Monday, October 20, 2008

Warning: Don't Use Work Email on LinkedIn. Your Boss Can Steal Your Account!

A new warning has popped up about using your work email address for anything related to your job search. Jibber Jobber has posted a story, LinkIn Maintenance II: Do This Right Now (Or Else), about a woman who listed her work email as her primary email address for her LinkedIn account. She had built a tremendously valuable professional network through LinkedIn, which she considered something that belonged to her and therefore planned to continue using where ever she worked.

The problem arose when she left the company. Because she had listed her work email as her primary email address for her account, her exboss was able to access and take over her account and prevent her from accessing all her contacts.

Read the Jibber Jobber article to learn how you can prevent this from happening to you, as well as other tips on how to backup your LinkedIn account.


The Professional Assistant said...


I thought it was possible to add several e-mails to your account in LinkedIn. This would prevent the person from being able to access their account.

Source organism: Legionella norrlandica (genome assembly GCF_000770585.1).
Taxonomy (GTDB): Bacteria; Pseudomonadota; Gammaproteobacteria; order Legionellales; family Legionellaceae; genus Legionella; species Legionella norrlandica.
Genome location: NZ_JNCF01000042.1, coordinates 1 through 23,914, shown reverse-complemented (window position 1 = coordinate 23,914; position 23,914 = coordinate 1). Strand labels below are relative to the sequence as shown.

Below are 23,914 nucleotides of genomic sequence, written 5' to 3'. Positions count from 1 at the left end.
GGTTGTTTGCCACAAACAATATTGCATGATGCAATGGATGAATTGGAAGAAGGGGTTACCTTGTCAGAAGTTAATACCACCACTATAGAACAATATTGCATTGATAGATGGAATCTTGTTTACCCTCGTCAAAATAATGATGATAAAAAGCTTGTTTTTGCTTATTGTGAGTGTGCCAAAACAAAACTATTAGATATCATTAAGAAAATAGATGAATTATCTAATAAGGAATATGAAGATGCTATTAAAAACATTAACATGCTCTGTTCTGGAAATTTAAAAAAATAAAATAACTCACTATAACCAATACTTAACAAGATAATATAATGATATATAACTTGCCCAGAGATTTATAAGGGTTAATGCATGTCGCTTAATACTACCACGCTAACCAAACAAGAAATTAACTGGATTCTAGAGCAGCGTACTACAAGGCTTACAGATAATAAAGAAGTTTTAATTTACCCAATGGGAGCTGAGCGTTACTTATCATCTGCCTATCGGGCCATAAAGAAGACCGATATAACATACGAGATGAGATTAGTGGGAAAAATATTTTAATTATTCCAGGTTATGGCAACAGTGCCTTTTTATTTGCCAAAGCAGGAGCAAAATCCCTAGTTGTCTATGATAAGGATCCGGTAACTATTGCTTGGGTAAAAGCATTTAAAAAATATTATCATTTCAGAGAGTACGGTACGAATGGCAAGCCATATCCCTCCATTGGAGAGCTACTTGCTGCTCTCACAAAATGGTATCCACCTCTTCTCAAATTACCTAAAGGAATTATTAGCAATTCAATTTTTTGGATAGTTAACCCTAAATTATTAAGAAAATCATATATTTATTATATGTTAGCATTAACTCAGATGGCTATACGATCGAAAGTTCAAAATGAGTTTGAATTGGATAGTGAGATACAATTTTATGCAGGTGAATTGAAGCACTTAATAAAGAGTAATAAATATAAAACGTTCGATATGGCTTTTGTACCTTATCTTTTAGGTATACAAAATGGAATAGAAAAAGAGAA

Richard Rinyai

Susan Ireland said...

As Jason Alba of Jibber Jobber points out, it's the primary email address for the account that's critical. By using the primary email address, the ex-boss was able to open the woman's LinkedIn account, change the password, and effectively make the account his own. Evil but technically possible!

JibberJobber Guy said...

As far as I understand, she ONLY had ONE address in her account... but yes, Susan, I *think* the primary is critical.

Susan Ireland said...

Until we hear more on this, perhaps it's best not to use your work email address at all in your LinkIn account -- just to be on the safe side.

Phil Rosenberg said...


Just forwarded your tweet on this. It's not just your Linkedin account at risk, it's also your Facebook & Twitter accounts. These networks and contacts may be at risk even if you use a personal email, if you've used an employer PC, network, or wireless network to manage (or post) to the account.

I wrote an article last fall describing the problem, risks, and easy solution in detail here: .

Phil Rosenberg

Phil Rosenberg said...

OOPS!! Gave you the wrong link (Thanks Susan). HEre's the link to the article I wrote this fall about how Linkedin, Facebook and Twitter accounts are at risk:

Phil Rosenberg